The Business of Well-Being
As if the moral and methodological problems with establishing racial categories weren’t sufficient cause to be skeptical about gene-based therapies, there’s the matter of making health all about genetics and ignoring the environmental and structural aspects of health disparities.
Using genetics to combat disease and health disparities doesn’t deal with the most intractable causes of either: the environmental and socioeconomic factors having to do with inequality in American society. There were problems with the Affordable Care Act, but its emphasis on expanding coverage was a solid first step toward decreasing health disparities. Unfortunately, the Trump Administration’s insistence on dismantling Obamacare will perpetuate the differential access to coverage that contributed to the health disparities the ACA was implemented to solve.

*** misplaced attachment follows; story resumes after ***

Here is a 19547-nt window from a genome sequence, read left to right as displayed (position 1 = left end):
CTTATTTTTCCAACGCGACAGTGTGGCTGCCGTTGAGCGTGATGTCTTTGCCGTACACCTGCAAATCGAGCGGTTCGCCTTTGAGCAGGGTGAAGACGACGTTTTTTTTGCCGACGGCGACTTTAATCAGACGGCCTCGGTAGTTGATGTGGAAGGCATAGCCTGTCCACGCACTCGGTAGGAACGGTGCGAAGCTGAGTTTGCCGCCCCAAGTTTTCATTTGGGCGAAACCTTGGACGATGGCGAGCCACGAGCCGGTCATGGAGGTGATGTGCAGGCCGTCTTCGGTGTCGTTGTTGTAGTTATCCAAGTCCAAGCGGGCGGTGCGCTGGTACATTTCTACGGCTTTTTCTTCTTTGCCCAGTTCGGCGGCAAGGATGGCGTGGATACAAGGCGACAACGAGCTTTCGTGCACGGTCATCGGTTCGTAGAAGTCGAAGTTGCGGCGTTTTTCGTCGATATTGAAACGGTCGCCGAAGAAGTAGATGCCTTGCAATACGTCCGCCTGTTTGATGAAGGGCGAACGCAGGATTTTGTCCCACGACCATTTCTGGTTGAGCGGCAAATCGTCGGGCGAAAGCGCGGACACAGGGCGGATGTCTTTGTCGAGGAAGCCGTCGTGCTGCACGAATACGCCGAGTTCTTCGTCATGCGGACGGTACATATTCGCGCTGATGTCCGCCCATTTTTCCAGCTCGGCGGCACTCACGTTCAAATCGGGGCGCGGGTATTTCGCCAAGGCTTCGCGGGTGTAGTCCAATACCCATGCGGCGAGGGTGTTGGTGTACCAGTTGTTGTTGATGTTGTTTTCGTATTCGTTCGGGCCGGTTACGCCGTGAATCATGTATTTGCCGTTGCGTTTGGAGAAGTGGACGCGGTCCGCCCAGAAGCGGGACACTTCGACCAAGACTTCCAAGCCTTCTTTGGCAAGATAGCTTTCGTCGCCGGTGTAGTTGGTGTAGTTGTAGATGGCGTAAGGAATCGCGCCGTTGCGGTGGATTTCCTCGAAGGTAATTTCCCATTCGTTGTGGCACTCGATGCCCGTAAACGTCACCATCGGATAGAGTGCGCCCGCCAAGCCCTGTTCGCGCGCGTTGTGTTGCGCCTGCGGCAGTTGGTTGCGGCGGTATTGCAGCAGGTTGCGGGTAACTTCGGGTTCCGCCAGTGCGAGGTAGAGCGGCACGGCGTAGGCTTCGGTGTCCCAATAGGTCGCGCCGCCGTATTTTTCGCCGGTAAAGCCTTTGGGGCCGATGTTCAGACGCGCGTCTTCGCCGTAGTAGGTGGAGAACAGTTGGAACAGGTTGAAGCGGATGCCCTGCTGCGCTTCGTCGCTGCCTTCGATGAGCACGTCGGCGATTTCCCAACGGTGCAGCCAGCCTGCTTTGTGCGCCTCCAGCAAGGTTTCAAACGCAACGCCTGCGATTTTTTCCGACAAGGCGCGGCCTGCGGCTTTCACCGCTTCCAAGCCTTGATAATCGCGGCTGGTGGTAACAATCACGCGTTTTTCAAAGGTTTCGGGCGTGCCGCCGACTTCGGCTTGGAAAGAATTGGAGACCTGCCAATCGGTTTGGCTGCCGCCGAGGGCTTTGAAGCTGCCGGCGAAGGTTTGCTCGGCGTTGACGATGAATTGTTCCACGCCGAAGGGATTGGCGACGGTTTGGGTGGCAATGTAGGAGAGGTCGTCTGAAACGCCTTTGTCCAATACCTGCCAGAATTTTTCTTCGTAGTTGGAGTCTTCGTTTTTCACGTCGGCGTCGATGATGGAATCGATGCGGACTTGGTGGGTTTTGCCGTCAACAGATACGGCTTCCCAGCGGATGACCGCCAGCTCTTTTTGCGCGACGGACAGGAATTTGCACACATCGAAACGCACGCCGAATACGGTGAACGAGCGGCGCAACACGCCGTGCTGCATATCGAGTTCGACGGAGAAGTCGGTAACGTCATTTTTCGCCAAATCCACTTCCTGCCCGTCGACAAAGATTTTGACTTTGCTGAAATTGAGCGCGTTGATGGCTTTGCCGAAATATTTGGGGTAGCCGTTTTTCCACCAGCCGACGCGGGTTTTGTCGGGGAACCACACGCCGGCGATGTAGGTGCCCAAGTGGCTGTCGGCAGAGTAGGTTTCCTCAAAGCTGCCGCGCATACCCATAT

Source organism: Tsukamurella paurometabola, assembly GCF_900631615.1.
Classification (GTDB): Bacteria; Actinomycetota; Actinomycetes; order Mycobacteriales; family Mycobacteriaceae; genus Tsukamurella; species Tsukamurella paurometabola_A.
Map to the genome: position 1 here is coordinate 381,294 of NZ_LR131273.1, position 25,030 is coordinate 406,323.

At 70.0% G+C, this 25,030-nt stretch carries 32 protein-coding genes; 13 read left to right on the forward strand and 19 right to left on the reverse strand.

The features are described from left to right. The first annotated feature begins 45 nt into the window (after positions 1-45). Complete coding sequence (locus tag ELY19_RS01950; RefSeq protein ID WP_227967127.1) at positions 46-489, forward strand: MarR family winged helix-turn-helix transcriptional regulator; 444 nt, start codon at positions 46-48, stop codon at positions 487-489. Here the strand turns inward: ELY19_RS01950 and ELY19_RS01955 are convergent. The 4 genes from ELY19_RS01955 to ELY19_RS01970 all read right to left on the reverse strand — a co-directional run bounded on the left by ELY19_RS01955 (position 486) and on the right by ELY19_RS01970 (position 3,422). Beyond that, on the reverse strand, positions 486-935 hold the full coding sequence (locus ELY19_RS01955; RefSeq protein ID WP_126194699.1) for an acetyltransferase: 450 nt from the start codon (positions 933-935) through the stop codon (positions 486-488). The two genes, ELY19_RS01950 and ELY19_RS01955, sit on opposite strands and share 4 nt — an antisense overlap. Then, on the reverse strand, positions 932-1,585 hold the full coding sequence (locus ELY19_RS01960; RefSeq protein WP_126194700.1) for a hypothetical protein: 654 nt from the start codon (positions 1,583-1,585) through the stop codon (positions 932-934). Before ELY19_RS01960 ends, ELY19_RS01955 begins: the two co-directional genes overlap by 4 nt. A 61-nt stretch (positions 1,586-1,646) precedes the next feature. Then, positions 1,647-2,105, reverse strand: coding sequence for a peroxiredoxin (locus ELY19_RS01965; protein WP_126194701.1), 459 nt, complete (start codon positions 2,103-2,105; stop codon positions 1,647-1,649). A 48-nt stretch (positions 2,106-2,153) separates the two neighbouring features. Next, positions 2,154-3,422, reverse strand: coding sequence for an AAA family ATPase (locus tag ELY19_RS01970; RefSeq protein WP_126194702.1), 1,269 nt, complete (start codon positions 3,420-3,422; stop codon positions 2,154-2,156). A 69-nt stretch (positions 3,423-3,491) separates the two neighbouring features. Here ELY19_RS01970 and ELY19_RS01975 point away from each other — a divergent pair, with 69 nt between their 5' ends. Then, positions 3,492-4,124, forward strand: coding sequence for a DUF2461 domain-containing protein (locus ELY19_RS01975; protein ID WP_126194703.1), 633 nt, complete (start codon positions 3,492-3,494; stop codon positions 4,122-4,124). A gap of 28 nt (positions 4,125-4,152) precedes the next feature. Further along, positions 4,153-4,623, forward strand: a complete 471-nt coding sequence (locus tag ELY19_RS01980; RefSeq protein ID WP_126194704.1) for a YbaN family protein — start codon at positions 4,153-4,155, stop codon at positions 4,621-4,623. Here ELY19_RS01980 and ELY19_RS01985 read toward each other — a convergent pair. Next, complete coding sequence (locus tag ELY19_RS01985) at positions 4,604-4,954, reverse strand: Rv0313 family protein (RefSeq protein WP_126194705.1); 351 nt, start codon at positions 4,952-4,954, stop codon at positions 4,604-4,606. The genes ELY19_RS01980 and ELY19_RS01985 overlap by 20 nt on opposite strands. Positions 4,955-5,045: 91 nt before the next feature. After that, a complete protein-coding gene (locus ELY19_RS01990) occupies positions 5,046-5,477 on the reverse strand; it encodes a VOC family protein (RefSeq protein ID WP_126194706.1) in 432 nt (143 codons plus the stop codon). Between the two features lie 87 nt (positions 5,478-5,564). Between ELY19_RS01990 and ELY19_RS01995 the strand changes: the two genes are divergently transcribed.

Genes are only one factor among many that affect well-being, and using genetic methods as the basis of health care transforms health and health disparities from social problems requiring policy decisions to an individual’s personal problem to be solved through consumer health care options. Jacobin stresses the need to redefine the issue in the context of a community project:
This would place the onus on addressing ill health where it belongs. Not on racialized individuals who are blamed for the choices they make or are seen as victims of their biology; but on the state, which must address structural inequalities and environmental racism, facilitate access to health care, and regulate the ability of companies to profit off of distorted science.
Data and Disease
Genetic medicine is promising for many reasons. However, we should be careful to use it in ways that benefit communities and not corporations. The ability to “identify at-risk populations” has the potential to allow corporations to profit from genetic information as well as create racial divisions that we should be striving to erase.
Science should be an important aspect of an equitable public health policy, not a substitute for one.